High-quality powder, convenient access and minimal jet lag are some of the driving forces that Aussie travellers take to Japan’s ski season year after year.
What’s more is that travelling to Japan, whether it be your first or tenth visit, is never short of a unique experience due to the country’s amazing cuisine and culture.
For those considering a holiday during the northern hemisphere ski season, here’s how you can enjoy a culturally rich ski experience in Hakuba, Japan.
Ski until your heart’s content
Situated near the Hakuba ski area where the 1998 Winter Olympics took place, KAI Alps is a luxury hot spring ryokan where you can ski by day and unwind at night. With a variety of transport options to access high-quality powder runs, it’s a convenient place to base yourself for ski holiday whilst taking in the rich diversity of Japanese culture.
Soothe your tired muscles in a hot spring
After a full day on the slopes, what better way to relax your body than with the option of taking a dip in an outdoor hot spring. Breathe in the fresh air and take in the views of the surrounding forest and mountains from the warmth of the nutrient-rich water. Cool off in the Yuagari Lounge afterwards so you can sip on warm soba buckwheat tea and tuck into frozen treats.
Savour multi-course kaiseki meals
One of the best reasons to stay in a ryokan is to be treated to the amazing multi-course kaseki meals – an experience one must savour when visiting Japan. Visually pleasing dishes are made and presented with seasonal, local ingredients. It’ll be hard to decide which impresses you more – the exquisite presentation or careful balance of flavours.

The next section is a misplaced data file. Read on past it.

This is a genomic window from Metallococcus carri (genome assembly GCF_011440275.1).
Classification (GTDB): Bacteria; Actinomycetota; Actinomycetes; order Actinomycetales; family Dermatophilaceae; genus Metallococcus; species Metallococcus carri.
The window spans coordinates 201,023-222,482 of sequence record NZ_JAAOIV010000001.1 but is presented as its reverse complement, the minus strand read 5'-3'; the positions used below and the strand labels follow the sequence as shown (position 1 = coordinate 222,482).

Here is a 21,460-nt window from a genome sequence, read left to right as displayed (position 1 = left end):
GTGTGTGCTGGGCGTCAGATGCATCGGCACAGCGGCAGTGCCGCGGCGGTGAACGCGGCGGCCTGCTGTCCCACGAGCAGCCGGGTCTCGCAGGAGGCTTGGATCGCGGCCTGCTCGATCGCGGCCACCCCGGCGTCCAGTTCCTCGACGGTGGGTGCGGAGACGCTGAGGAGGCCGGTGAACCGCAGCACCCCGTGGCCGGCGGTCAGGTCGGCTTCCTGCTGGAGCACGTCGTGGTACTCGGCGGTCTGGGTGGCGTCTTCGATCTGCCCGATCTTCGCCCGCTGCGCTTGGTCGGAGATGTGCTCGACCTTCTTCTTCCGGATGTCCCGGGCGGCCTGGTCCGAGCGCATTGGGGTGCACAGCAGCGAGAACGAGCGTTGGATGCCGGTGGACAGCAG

Spend time in a Japanese igloo
In early February, traditional snow domes known as ‘kamakuras’ decorate the central court yard of KAI Alps. Why not spend some quality time inside one and take photos to show friends and family back home!
Share stories around the irori
An irori is a traditional Japanese sunken hearth. In the past, they served as both a kitchen area and a warm place to gather in Japanese homes. KAI Alps continues the custom and invites guests to experience what life was like in rural Japan – here you can play traditional games and enjoy a variety of grilled snacks and warm, local sake.
Staying at KAI Alps is a cultural experience in itself. For more information, visit https://kai-ryokan.jp/en/alps/snow/index.html
About Hoshino Resorts
Hoshino Resorts was established as a family business in 1904 and has grown into one of the largest Japanese-owned and operated resort brands. With 37 resorts across Japan, the company is expanding globally with new resorts in Bali and Guguan, Taiwan. As Japan’s premier resort company, Hoshino Resorts specialised in operating Japan ryokans (traditional Japanese inns) and hotels and offers unique Japanese cultural experiences specific to each region. The company remains proudly family-owned, offering a diverse range of Japanese accommodation, cuisine and culture to visitors.
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